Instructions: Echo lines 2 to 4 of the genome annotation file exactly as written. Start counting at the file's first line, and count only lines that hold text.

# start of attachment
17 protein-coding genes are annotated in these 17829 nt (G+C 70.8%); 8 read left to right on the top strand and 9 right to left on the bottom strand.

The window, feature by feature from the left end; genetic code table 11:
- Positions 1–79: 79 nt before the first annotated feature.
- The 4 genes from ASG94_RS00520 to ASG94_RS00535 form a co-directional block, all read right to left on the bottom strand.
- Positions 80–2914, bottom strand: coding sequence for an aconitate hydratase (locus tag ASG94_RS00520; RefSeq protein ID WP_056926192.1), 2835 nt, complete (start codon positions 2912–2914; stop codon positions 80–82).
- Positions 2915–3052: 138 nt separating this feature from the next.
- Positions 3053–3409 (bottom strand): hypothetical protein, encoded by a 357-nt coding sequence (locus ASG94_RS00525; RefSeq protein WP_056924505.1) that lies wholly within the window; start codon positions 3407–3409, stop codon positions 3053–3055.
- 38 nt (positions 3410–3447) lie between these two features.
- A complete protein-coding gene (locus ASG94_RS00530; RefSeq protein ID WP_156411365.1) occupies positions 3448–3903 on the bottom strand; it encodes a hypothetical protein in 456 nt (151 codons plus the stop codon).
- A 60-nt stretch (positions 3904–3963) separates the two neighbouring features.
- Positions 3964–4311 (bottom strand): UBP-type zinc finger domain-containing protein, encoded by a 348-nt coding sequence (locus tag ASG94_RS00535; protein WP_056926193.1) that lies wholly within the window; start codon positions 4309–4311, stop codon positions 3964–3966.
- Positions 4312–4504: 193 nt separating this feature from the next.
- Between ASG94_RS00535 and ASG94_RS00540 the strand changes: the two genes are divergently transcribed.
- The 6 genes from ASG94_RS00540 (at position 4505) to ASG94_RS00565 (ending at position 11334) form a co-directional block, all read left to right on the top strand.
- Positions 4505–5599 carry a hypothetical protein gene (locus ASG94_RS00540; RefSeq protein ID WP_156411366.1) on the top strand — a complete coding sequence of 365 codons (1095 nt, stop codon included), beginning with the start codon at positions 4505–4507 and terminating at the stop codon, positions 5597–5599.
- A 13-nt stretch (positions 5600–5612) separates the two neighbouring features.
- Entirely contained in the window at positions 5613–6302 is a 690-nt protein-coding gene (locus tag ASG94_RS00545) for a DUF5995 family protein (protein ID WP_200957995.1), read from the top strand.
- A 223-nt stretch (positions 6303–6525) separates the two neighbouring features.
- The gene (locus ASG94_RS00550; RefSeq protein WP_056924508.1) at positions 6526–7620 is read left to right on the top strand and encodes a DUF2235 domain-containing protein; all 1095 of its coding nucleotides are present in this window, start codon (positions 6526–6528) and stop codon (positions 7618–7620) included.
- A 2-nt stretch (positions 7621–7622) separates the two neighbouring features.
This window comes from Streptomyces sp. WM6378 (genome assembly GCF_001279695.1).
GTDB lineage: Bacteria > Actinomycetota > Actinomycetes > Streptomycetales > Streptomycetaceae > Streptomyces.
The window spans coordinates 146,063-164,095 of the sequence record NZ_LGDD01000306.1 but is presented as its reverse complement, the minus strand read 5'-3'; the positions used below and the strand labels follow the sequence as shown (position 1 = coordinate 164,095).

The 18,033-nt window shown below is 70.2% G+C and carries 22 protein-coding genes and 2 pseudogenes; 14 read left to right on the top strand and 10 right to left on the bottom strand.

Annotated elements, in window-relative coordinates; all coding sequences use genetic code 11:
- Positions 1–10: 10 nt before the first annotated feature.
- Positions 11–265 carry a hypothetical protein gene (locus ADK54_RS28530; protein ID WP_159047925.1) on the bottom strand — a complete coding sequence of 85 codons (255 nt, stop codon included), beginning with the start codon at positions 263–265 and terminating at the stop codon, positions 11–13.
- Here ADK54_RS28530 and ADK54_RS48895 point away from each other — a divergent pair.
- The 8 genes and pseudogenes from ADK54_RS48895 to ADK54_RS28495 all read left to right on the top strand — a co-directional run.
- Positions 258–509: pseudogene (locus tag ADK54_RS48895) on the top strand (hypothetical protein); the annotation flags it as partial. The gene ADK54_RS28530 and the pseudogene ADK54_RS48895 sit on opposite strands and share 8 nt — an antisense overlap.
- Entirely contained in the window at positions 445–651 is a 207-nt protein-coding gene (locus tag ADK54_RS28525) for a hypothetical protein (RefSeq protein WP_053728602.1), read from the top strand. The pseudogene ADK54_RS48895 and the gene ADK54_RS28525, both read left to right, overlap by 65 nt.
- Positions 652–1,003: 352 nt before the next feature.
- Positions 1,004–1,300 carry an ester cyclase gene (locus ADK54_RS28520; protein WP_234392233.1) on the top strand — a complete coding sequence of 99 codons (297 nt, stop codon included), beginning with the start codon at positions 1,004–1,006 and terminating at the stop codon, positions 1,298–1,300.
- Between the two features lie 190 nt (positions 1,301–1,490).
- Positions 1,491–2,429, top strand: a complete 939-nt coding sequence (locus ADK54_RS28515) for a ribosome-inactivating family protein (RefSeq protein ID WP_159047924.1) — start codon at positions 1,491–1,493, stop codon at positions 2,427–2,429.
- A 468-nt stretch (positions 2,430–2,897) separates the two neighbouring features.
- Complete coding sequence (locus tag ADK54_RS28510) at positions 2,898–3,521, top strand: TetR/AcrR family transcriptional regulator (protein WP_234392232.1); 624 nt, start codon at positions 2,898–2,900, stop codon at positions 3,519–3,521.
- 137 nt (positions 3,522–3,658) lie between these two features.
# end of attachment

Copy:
The window, feature by feature from the left end; genetic code table 11:
- Positions 1–79: 79 nt before the first annotated feature.
- The 4 genes from ASG94_RS00520 to ASG94_RS00535 form a co-directional block, all read right to left on the bottom strand.